LOS ANGELES — In this sleepy coastal town, and across America, a picture is emerging of why we can’t have nice (Stranger) Things. When the Netflix drama was released on July 15, few could have predicted its popularity. The biggest name attached to the show was Winona Ryder — best known for her iconic roles in several ’90s film favorites — the material was nostalgic, and the tone was earnest. Would it connect with a mass audience?
Netflix got its answer. According to SymphonyAM, a technology company specializing in data collection, Stranger Things is the third-most-popular original show that the streaming platform has released recently, ranking ahead of House of Cards Season 4, Daredevil, and Making a Murderer. It’s inspired fan art and even a delightful imagining of what it would look like as a torn and tattered VHS cassette. The first season of Stranger Things is also a hit with critics, racking up a 94 percent score on Rotten Tomatoes’ complex Tomatometer.
However, the reception to Stranger Things is following a familiar arc in American popular culture: Nothing can be loved without also being hated.
The counterrevolution is taking place at a new content site called The Ringer. Founded by Bill Simmons, The Ringer specializes in profiling lonely NFL players and celebrating the work of Todd Phillips. But within this seemingly benign editorial venture lives a lunatic fringe who target the most beloved Stranger Things character, Barb.
"The only thing upside down about Stranger Things is the obscene obsession that human shrug emoji Barb has spawned," exclaimed Mallory Rubin, who owns one cat, at least two pairs of shoes with laces, and a Postmates history longer than the Bible. "Barb love has seeped through our walls and exploded through our speakers, and it’s high time we lock it in a bear trap, beat it with a baseball bat, and light it on fire. What exactly did Barb contribute to this story? She failed to shotgun a beer, slut-shamed her best friend, contaminated a family pool with her oozing bodily fluids, and then fucking died. In a tale full of heroes and charmers, Barb’s just another haircut. She’s the Eggo waffle no one toasted, the walkie no one turned on. I’m right-side up, people. I’m out on Barb."
Reactions to Rubin’s invective mirror those of the crowds attending Donald Trump rallies. Perhaps they don’t know what they are saying, but they sure are saying it loudly. Danny Chau, a competitive eater and part-time basketball blogger, claimed, "I watched 1.5 episodes of Stranger Things waiting for Barb to get iconic. Never happened."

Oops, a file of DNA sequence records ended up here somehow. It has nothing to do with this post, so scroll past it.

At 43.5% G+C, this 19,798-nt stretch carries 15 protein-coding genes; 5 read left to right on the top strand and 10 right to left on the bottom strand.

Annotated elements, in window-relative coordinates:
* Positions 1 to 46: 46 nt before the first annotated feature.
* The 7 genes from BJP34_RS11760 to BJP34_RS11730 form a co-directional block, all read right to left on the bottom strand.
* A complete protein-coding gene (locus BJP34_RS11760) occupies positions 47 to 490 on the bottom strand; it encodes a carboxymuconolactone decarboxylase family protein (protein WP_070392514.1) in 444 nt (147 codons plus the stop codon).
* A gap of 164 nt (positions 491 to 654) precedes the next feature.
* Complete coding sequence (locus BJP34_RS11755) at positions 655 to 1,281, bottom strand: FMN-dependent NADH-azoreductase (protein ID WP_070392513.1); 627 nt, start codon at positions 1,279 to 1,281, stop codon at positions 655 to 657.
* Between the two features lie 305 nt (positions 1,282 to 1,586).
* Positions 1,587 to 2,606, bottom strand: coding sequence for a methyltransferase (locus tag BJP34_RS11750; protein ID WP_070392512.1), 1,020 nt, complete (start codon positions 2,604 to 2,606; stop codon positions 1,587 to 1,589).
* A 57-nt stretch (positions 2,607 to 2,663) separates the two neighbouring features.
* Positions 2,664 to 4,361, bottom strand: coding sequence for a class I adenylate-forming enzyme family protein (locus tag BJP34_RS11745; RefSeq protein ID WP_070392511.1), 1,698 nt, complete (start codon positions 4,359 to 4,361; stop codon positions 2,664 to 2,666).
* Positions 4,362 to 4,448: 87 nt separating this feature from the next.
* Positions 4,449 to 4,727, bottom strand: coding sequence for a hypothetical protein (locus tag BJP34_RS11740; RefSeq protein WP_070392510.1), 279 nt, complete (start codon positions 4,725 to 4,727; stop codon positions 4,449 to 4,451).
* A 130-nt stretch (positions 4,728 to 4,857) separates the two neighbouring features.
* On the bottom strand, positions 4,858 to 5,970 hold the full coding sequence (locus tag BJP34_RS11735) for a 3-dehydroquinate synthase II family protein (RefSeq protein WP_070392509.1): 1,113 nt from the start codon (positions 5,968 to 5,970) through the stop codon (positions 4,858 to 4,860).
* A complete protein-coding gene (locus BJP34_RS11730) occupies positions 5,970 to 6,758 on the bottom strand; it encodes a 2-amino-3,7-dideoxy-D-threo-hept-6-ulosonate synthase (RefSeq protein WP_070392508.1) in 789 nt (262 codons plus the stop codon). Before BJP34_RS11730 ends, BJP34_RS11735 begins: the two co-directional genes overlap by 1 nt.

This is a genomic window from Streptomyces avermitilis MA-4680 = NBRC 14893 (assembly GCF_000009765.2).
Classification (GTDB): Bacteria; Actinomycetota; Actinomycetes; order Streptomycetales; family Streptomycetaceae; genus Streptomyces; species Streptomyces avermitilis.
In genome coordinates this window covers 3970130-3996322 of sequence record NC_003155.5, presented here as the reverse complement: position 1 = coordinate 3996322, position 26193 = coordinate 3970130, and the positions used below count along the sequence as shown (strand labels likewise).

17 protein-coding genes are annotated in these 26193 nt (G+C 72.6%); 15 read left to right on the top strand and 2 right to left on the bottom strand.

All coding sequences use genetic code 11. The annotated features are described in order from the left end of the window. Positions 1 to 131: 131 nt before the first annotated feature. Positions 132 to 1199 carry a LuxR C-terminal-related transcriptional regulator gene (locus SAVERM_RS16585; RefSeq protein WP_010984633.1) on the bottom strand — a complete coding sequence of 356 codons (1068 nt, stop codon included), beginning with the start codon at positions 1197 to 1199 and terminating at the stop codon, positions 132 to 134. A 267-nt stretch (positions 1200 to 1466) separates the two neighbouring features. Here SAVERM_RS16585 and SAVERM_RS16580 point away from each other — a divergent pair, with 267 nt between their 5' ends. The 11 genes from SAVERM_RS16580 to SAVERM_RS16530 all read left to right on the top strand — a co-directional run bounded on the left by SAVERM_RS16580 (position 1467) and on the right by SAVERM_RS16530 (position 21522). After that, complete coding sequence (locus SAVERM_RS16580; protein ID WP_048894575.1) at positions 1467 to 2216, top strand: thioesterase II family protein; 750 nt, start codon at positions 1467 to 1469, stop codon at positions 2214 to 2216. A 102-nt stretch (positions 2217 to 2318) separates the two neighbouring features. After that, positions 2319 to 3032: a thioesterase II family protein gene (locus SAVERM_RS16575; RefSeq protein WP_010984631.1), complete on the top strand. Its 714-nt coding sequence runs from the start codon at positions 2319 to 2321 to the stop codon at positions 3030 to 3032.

Micah Peters and Rob Harvilla, fancying themselves something of a Statler-and-Waldorf duo, chimed in as well. "Is Barb’s screentime analogous to the Joker’s Suicide Squad screentime?" Harvilla asked, possibly rhetorically. Peters then responded, apparently having never heard a rhetorical question before: "You mean in that it was cut way down and there was still too much of it." The duo then high-fived.
The Barb rancor and Stranger Things concern trolling even colored the responses of the show’s nominal supporters on staff. "My main issue with Stranger Things is that it’s not as good as The Wire," said Sam Schube, who was promptly separated from the company for his take-crime. Jason Concepcion offered, "Stranger Things is like Benihana. The appeal is watching familiar ingredients get chopped and fried in kind of entertaining fashion while you and your coworkers look on." Several of the younger staffers were seen Googling "Benihana," after this Barb barb.
Characters who had nothing to do with the Barb debate were not spared. Ryan O’Hanlon claimed, "Steve’s hair was the most disgusting thing to happen on the show," even though no one asked him about hair, Steve, or his television takes. Alison Herman, saddened that the staff was complaining about the right show but the wrong thing, offered that "the sad irony of this is that I am onboard with the ST backlash, but 110 percent behind Barb." Ben Lindbergh, sensing a changing of the tide, offered tepid support: "I like Barb better than Millie from Freaks and Geeks."
As the sun set on another day on the internet, most of the staff turned their attention to trying to figure out when one Frank Ocean song ended and another began. Only Chau was left, asking the important question.
"Does anyone know the precise time/episode Barb slices her hand open trying to shotgun a beer? Because I haven’t seen it and I don’t know why anyone would go so hard on a beer can with a knife. You just take your car keys and press onto the side of the can."
No one was left to answer his question.